Before the colonial rule our ancestors used to serve classic refreshments like Ayurvedic lemonade (panakam), buttermilk, spiced-milk, elixir, etc. to their guests. Later it became a tradition to serve beverages like tea or coffee to our guests. Nowadays tea breaks have become the order of a day in every institution across India. Every conversation, whether an important official discussion or a trivial gossip, begins with a sip of refreshing cardamom ginger tea or masala chai. Apparently tea shops turn out to be a place for making friends, discussing international, national and local news and also a place for finding solutions for social issues.
Prasadham (food offerings) served in Hindu temples are generally prepared to please the palates of devotees. But there are some exceptions, it is also served for the sole purpose of cleansing the souls of pilgrims in sacred temples like Puri Jagannath Temple. It is believed that one can attain moksha (salvation from sins/ rebirth) by partaking the prasadam offered in this temple, hence the offerings in here are known as Mahaprasad (supreme offerings). Chhena Poda is one such Mahaprasad prepared in this temple kitchen, the largest in the world.
Saffron, one of the most expensive spices in the world, was used a few thousand years ago by Indian queens to decorate their forehead with motifs such as sun, moon, crescent moon, or star. It was ground into a paste along with ghee and used as kumkum, hence the name kumkum flower/ kunguma poo. This tradition of applying kumkum is still practiced by almost every Hindu woman even today. Nowadays we use turmeric powder instead of saffron for preparing kumkum powder, and we prepare a beverage, Saffron Latte, using saffron.
During dynasty rule in China black rice was consumed exclusively by the royals for tremendous health benefits particularly for greater longevity. Hence it was mentioned in ancient Chinese literature as Emperor’s Rice & Fortune Rice. In those days black rice was forbidden to the general public. It was even considered an offence to consume black rice or grow their crops without royal permission. So black rice was widely known as the Forbidden Rice. At the dawn of communism in China people were granted to grow Forbidden Rice crops. Soon Emperor’s Rice reached the hands of ordinary people, and in due course black rice cultivation was spread to different parts of world. Black rice was brought to South India by the affluent business community in Chettinad. They still take pride in including an exotic kavuni arisi sweet (black rice pudding) in their lavish wedding banquets even today.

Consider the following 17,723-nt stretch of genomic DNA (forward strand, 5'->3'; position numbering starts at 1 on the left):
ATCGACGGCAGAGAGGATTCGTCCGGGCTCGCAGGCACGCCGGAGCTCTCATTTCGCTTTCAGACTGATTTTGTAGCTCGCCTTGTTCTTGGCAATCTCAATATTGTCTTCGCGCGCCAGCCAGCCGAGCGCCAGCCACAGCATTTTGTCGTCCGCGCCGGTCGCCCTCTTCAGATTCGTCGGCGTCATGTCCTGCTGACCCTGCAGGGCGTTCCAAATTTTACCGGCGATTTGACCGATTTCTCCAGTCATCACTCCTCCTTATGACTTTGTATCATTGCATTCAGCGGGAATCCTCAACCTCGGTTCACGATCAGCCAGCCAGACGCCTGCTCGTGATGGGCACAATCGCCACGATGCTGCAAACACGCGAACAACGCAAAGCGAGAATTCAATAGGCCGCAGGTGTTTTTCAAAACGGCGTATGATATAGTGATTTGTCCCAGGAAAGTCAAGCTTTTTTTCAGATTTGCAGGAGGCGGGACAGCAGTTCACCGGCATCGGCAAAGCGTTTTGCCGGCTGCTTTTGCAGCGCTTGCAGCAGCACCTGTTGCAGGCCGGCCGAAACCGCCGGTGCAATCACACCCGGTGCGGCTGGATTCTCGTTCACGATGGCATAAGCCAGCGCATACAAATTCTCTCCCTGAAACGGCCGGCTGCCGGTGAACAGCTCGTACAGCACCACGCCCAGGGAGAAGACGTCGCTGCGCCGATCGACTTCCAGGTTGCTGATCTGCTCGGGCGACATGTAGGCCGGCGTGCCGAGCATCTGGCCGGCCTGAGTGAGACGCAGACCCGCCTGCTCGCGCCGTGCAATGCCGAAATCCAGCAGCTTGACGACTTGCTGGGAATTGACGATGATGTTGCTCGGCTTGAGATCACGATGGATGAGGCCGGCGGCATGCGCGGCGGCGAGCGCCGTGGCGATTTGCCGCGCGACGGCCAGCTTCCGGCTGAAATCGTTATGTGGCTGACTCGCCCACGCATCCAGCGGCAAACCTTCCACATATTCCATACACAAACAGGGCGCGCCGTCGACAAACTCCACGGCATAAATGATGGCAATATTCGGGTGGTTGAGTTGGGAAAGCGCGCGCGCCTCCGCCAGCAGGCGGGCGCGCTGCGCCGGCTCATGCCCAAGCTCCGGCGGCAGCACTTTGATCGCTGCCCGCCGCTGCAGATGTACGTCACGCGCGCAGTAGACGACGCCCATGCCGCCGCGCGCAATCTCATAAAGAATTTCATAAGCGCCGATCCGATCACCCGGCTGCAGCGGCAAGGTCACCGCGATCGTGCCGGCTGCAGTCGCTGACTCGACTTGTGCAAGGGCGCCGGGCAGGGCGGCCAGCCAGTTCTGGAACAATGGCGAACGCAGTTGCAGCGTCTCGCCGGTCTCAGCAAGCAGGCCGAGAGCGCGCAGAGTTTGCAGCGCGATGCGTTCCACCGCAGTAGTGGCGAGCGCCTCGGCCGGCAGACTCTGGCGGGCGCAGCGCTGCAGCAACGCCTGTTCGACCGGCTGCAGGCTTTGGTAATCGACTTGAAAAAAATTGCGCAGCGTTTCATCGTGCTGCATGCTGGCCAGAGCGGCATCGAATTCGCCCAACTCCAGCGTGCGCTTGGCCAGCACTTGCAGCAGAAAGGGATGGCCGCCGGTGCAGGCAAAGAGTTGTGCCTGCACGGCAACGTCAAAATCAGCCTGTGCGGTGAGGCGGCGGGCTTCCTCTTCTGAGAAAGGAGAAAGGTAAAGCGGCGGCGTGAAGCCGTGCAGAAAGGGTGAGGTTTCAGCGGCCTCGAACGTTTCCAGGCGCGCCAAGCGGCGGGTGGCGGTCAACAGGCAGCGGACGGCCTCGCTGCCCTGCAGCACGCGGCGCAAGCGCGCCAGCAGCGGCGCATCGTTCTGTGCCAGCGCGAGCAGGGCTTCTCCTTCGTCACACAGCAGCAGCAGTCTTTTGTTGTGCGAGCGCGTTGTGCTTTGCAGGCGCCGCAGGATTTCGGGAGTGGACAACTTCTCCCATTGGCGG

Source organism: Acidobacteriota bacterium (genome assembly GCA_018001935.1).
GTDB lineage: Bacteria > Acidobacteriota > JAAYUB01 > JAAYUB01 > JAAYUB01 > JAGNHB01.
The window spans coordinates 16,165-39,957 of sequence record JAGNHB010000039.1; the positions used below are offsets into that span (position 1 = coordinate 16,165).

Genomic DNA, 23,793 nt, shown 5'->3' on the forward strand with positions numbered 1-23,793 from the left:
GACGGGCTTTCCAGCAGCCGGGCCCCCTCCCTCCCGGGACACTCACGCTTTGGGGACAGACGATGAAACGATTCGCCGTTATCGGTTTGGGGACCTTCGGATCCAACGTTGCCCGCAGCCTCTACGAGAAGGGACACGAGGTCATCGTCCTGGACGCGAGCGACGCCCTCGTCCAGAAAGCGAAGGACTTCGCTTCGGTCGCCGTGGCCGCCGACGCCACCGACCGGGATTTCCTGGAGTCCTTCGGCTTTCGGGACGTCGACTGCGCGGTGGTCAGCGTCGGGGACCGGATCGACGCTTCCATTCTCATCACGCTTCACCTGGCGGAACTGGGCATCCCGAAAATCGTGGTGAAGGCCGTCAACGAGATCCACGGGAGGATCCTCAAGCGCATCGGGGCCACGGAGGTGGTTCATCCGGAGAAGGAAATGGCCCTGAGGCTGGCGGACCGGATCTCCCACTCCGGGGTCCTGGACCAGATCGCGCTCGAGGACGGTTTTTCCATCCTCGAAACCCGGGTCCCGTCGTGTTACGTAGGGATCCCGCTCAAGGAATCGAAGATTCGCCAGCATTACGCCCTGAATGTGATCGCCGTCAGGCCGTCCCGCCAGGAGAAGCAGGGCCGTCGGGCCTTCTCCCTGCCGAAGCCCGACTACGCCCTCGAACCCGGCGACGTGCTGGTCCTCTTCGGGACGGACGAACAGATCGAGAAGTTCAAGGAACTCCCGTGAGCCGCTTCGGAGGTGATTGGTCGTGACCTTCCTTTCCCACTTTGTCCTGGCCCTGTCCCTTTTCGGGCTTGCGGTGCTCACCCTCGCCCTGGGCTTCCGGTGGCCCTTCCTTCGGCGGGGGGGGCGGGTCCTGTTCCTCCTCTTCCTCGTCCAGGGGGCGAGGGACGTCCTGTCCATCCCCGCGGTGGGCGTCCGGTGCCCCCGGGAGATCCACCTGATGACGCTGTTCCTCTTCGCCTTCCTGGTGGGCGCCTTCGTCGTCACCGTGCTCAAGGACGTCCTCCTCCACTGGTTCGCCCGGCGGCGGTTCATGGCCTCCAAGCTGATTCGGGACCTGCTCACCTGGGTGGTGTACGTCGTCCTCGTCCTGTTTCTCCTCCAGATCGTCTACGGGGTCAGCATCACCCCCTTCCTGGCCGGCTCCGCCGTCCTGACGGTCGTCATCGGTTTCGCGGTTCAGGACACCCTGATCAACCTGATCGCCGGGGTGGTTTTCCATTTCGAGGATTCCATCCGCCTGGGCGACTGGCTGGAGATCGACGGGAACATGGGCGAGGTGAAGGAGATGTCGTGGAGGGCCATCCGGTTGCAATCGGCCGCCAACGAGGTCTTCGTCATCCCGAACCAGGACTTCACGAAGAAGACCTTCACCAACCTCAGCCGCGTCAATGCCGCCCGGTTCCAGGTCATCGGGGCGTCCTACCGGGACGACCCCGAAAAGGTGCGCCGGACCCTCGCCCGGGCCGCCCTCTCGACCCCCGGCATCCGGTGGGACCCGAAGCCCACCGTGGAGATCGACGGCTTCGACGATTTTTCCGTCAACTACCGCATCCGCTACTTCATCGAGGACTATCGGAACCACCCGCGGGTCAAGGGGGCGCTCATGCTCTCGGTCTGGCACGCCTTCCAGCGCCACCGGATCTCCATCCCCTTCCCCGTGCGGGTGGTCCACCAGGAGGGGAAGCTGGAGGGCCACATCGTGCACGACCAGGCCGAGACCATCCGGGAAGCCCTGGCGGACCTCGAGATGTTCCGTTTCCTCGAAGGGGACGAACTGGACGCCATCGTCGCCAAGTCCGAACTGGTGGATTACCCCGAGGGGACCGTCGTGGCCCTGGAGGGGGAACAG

Basil seeds (sabja seeds) are one of the most sought-after summer ingredients in Asia. According to Indian Ayurveda and Traditional Chinese Medicine (TCM), basil seeds are useful to lower the heat of our body. So it is a good idea to add basil seeds into our diet during summer to keep us cool & hydrated. This summer I have baked a loaf of egg-free banana bread using soaked basil seeds as a substitute for the egg.
Raisina hills is the prominent landmark in India where our President’s housing estate (Rashtrapathi Bhavan), Parliament house, Prime Minister’s office and other government offices are situated. Dal Raisina is the signature dish prepared by the elite chefs in the Rashtrapathi Bhavan kitchen specially for VIPs & foreign dignitaries. Dal Raisina is a sumptuous lentil curry prepared by brewing assorted lentils & aromatic spices in lavish amounts of butter & heavy cream in slow fire for long hours. Recently it was cooked for unprecedented 48 long hours specially for the guests present during the swearing-in ceremony of our Prime Minster and his cabinet of ministers held at Rashtrapathi Bhavan.
The search for perfect curry powder began in my family when we caught the whiff of mouth-watering parotta salna (flaky flat breads with spicy curry) emanating from the “parotta shop” on our way back home from school. After several trials of various curry powders available in the local market, my brother found Karunanidhi curry masala closely racing behind the one used in parotta shops. It came handy to elevate my mother’s biryani, vegetable kurma, etc. to a whole new level. I still remember the aroma of this curry powder in her kitchen while preparing savoury dishes.